How is the programme structured?
The four-year course consists of a 6-month cohort-based intensive training programme (ITP) followed by a 42-month research project phase (RPP) leading to the PhD degree.
The ITP gives a broad overview of all the sub-topics within quantum computation and quantum communications, while the RPP allows specialisation and in-depth focus on a specific experimental or theoretical topic. There is, however, no hard boundary between the phases - there is research activity within the ITP, and cohort-based technical and transferable skills training in the RPP.
Intensive Training Programme
The ITP gives each student, irrespective of their disciplinary background, a thorough grounding in all experimental and theoretical aspects of quantum computation and quantum communication (qc & qc). The overall aim of the ITP is give the students both a broad awareness of the critical research challenges in the field and the technical skills which will allow them to design and write their own PhD proposals.
This is achieved by a combination of lectures, tutorial classes, seminars, experimental work (including three partner-delivered laboratory weeks), transferable skills training, research case studies and an introductory research project.
All the courses in the ITP are developed explicitly for the programme and will be delivered exclusively to the programme cohorts. Courses are given by members of the supervisory team.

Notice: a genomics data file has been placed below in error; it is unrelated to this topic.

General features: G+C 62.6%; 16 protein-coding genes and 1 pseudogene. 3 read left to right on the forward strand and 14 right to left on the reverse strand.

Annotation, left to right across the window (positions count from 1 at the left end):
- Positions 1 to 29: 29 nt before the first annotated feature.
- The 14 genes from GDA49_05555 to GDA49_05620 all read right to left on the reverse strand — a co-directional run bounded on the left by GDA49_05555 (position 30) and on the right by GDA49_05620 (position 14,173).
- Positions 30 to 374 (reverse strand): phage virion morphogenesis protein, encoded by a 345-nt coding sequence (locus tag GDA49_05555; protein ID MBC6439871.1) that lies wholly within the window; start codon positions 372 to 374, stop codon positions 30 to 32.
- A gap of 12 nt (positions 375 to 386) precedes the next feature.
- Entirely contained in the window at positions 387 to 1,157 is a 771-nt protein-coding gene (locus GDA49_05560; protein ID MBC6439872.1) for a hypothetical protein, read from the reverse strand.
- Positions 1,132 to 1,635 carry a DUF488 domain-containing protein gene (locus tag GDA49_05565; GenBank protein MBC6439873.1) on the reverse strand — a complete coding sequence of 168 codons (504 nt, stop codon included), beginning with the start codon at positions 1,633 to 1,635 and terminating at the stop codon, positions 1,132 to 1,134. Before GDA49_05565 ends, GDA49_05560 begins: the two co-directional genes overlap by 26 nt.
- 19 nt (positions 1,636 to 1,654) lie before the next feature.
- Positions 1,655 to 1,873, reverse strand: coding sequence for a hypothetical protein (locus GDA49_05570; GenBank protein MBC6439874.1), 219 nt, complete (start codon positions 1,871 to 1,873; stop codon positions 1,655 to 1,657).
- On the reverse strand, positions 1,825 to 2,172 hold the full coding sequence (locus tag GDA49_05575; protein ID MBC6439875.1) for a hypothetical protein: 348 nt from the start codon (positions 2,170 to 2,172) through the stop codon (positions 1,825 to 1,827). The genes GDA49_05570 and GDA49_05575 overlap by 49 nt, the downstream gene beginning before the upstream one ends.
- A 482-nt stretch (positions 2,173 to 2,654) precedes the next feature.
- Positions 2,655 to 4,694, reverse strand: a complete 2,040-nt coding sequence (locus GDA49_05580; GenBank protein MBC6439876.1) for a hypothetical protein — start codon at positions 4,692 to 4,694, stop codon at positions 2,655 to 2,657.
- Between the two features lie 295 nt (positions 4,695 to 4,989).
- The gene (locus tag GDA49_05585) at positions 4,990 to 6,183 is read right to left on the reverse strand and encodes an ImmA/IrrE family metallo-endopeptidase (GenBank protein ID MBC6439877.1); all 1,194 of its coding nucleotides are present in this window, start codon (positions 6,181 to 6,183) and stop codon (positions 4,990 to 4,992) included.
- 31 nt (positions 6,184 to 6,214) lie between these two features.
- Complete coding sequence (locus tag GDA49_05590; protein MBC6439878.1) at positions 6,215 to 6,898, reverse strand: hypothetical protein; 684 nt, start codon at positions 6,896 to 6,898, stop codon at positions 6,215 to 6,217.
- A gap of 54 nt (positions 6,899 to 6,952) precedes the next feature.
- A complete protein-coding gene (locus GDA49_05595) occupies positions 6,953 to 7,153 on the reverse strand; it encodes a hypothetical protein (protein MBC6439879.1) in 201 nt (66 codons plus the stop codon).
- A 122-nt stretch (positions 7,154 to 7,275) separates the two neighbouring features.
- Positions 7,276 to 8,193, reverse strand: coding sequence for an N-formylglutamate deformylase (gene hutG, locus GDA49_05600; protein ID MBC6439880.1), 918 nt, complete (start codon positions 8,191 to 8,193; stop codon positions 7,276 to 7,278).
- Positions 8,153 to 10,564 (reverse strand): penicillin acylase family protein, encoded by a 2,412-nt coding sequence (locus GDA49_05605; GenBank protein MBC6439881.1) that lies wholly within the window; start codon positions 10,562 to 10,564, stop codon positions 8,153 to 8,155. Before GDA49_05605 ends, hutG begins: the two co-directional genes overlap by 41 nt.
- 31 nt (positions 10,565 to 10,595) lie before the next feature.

To accommodate the wide variety of academic backgrounds which our students will have the ITP begins with an intensive two-week Foundation Course on topics which each student will not have previously been exposed to. Here the cohort is split into two groups: those with a previous qualification in physics take courses in classical information theory, electrical circuit analysis and semiconductor devices; while those with other entry qualifications take courses in linear algebra, solid state physics and atomic physics. These courses are not assessed.
Each of the three lab exercises in the first term of the ITP will be partner-delivered. IBM will come to UCL to give hands-on training in programming the IBM quantum computer. Our students will have access to silicon quantum-dot qubits at our partners Quantum Motion and will measure single electron effects at milliKelvin temperatures. We will partner with BT Labs on a BB84 quantum key distribution experiment so that our students will appreciate the experimental challenges of implementing quantum communications systems.
Research Case Studies:
Each student undertakes two research case study projects. Students drill down into a detailed research topic by conducting an extensive literature survey and performing a critical analysis of the bottlenecks which much be addressed. Case studies are assessed by written report and oral and poster presentations, giving students feedback on important transferable skills.
Courses will be delivered to all students on Qubits and Quantum Thinking (fundamental quantum information, introductory quantum computing and quantum communications, and open quantum systems); on Quantum Devices, which covers all the hardware platforms for quantum computation (superconductors, semiconductors, neutral atoms, trapped ions and linear optics); and on formal methods of Research Software Engineering (using Python).
Advanced Optional Courses:
In the spring of the first year students take an advanced class in either theoretical or experimental aspects of qc & qc. For the advanced theory strand, we offer "classes to order", whereby students are asked at entry which two or three topics (from a menu of around eight) they would like to study in more detail. The experimental strand will likewise be tailored to student need. In recent years this has included measurements on a superconducting amplifier, a diamond NV-centre qubit and fabrication (in the LCN cleanroom) of a superconducting microwave resonator.